Understanding loneliness and its relation to shame
Feeling lonely? Therapists know all too well, no matter how alone or socially isolated you are, there are ways to connect with others and build strong, satisfying relationships.
To some loneliness seems personal, and almost damning. Loneliness is a state of mind we’re all familiar with, even if we hesitate to talk about it. It’s that sense of emptiness and longing that arises when you notice a gap between your current situation and your desired social life—and it can tie in with all sorts of negative emotions. You might feel lonely and bitter if you find out that friends are socializing without you. You may pine for people who are no longer around, rue past mistakes you’ve made in your social life, or feel disconnected, isolated, or even ashamed that you have such a hard time connecting with others and building new friendships.
The scope, duration, and intensity of loneliness can vary. You may feel detached from other people in general or your loneliness could stem from a specific reason, such as the lack of a romantic partner. Sometimes loneliness is a subtle feeling of discontent that comes and goes. In other cases, it’s a chronic problem that hounds you, bringing with it physical symptoms such as persistent brain fog, muscle tension, and body aches.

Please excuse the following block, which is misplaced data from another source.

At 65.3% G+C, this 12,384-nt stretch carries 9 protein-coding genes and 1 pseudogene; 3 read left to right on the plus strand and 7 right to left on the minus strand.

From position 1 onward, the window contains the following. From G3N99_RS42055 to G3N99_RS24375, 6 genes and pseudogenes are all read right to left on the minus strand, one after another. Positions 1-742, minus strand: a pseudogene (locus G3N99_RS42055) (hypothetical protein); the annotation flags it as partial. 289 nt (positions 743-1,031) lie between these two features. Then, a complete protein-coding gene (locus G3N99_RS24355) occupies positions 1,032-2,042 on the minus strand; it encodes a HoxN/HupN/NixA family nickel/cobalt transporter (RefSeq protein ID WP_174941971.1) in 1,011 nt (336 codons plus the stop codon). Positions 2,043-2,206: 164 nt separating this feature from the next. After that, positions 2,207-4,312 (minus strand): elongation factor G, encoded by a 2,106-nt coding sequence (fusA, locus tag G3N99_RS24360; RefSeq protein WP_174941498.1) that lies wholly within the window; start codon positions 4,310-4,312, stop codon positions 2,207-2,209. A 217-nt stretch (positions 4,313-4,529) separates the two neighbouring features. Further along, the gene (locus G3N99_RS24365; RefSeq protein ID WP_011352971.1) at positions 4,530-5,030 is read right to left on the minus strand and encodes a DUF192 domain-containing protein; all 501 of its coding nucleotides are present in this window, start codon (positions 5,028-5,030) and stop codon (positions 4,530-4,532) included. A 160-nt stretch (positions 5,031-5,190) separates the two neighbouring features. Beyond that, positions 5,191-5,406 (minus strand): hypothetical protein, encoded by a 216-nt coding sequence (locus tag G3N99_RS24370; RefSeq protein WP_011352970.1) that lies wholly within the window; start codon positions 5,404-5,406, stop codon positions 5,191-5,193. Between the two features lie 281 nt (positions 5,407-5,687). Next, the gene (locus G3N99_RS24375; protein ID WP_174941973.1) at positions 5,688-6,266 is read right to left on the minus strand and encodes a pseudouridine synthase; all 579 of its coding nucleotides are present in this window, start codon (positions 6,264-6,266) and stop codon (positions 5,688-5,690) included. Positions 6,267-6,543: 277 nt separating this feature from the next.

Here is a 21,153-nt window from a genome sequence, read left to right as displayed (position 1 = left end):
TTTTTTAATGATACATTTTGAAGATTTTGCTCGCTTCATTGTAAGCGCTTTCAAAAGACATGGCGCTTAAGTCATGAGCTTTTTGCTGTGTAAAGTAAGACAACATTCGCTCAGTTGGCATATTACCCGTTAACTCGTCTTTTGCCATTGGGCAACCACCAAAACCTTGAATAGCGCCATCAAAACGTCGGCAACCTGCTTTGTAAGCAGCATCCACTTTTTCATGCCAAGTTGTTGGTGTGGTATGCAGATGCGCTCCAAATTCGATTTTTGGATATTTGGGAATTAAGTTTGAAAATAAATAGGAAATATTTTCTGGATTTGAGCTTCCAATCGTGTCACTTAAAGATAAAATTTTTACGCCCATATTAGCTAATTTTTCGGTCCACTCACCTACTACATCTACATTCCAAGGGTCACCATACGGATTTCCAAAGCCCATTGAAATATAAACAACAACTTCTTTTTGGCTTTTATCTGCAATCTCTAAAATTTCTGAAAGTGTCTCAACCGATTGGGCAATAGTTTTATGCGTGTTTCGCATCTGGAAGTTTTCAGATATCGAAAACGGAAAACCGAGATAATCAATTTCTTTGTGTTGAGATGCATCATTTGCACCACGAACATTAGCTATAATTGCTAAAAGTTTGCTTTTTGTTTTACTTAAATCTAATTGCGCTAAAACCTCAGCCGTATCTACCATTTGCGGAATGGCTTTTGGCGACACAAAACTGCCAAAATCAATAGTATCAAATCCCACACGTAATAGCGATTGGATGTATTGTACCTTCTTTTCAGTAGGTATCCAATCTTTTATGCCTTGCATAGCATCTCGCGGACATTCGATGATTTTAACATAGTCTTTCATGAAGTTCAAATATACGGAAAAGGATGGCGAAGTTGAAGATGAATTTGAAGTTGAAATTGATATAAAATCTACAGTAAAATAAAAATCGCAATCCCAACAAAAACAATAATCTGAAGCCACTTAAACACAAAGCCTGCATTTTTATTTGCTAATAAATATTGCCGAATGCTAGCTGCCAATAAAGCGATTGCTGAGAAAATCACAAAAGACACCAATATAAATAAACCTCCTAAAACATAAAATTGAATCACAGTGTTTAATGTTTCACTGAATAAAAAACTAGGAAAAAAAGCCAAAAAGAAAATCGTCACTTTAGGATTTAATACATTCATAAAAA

Loneliness isn’t always about your physical proximity to other people. If you’re forced to quarantine from family and friends, for example, physical isolation can contribute to loneliness. However, you can be at a party, surrounded by crowds of people and still feel lonely. On the other hand, many people live alone and still feel a strong sense of connection to others.
Loneliness is a widespread issue
Loneliness spans all age groups. You may be a college student who feels lost and ignored even among a sea of new faces on campus and in the dorms. You could be in middle adulthood, noticing that your formerly tight-knit group of friends has drifted apart. Or as an older adult, you may feel abandoned by family members as their visits become less and less frequent.
Crowded City or Small Town
Loneliness is a potential problem no matter where you live. Some experts even point out that certain countries seem to be facing loneliness epidemics. In England, one study found that around 45 percent of adults felt lonely to some degree. Meanwhile, a national survey in the United States found that 61 percent of adults are lonely.
Rates of loneliness seem to be rising in many countries, especially as a result of the COVID pandemic. Lockdowns and social distancing exacerbate the problem, but they aren’t the only causes.
If you’re lonely, know that it’s nothing to be ashamed about—many of us are in the same boat. It’s also something that you can overcome with the right strategies. The Professionals at Balance Treatment Center and trained service providers with IOP mental health programs that can help. Learning about the causes and effects of loneliness can help you prepare to face the problem, find new ways to connect to others, and build a satisfying social life.